In this chapter the making of addiction as a matter of the brain is followed through in three empirical examples using three different theoretical approaches. Each example involves a use context for communicating the epistemic project of addiction in the brain (EPAB): out-patient treatment, mass media narratives, and scientific articles on substance use prevention programs. The aim is to shed light on the many context-bound use functions of the EPAB.
In an ontopolitically informed analysis of clients in addiction treatment, the EPAB is shown to play a role for logically ordering experience of addiction realities. In a cultural theory informed analysis of online media coverage of progress in research, the EPAB materialized in narratives that gave hope of a shift from messy addiction realities to cleaner biomedically informed realities which appeared solvable. In a system theory informed discussion on addiction prevention programs, the EPAB was shown to pave the way for strategies for identifying risk factors and measuring the outcomes of interventions.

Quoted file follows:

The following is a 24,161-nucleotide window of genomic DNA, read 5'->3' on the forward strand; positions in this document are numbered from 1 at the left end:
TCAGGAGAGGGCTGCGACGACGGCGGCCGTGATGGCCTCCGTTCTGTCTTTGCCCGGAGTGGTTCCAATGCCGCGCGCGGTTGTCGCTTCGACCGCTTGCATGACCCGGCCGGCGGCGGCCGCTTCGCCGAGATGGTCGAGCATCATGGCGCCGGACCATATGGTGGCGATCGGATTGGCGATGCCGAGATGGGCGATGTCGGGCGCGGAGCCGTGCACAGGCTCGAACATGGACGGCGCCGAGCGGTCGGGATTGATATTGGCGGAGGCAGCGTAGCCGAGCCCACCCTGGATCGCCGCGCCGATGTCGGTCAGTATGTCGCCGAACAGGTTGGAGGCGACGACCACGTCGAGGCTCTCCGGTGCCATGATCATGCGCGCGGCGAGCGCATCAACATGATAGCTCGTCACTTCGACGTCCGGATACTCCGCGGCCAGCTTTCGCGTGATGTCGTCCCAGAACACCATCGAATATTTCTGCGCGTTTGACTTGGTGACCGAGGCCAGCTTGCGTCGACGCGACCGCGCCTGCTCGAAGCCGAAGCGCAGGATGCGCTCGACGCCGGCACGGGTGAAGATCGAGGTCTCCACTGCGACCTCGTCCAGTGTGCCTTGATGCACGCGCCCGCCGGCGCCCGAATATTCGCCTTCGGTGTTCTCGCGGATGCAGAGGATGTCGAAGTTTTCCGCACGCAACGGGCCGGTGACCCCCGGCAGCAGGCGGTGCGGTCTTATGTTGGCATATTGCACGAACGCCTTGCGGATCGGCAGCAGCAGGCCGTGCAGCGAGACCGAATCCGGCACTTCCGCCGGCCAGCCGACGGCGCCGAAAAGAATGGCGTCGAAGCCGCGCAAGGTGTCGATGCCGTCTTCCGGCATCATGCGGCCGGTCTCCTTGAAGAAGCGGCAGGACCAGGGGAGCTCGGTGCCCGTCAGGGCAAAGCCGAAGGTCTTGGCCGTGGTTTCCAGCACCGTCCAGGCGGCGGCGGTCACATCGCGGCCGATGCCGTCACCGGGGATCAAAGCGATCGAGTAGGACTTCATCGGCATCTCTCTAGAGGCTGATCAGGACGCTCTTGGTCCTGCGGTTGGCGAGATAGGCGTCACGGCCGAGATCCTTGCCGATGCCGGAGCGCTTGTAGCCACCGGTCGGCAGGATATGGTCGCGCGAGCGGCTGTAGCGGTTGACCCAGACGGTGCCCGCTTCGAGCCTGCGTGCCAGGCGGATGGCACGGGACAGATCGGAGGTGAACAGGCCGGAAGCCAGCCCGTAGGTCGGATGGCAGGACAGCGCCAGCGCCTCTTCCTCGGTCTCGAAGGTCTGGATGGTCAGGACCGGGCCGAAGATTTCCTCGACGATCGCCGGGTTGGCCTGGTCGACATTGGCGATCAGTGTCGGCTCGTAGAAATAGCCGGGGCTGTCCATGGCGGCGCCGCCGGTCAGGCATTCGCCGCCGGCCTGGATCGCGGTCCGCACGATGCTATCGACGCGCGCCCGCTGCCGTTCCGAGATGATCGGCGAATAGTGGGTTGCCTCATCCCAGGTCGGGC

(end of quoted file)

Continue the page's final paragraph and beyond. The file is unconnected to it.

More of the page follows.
As a whole, the study underscores the symbolic value of neuroscientific knowledge on addiction. It shows the importance of a plurality of addiction epistemologies and ontologies in order to meet the needs of multiple contexts, situations and stakeholders.
Matilda Hellman - ORCiD: https://orcid.org/0000-0001-8884-8601
Michael Egerer - ORCiD: https://orcid.org/0000-0002-3983-4489
Evaluating the Brain Disease Model of Addiction is available from: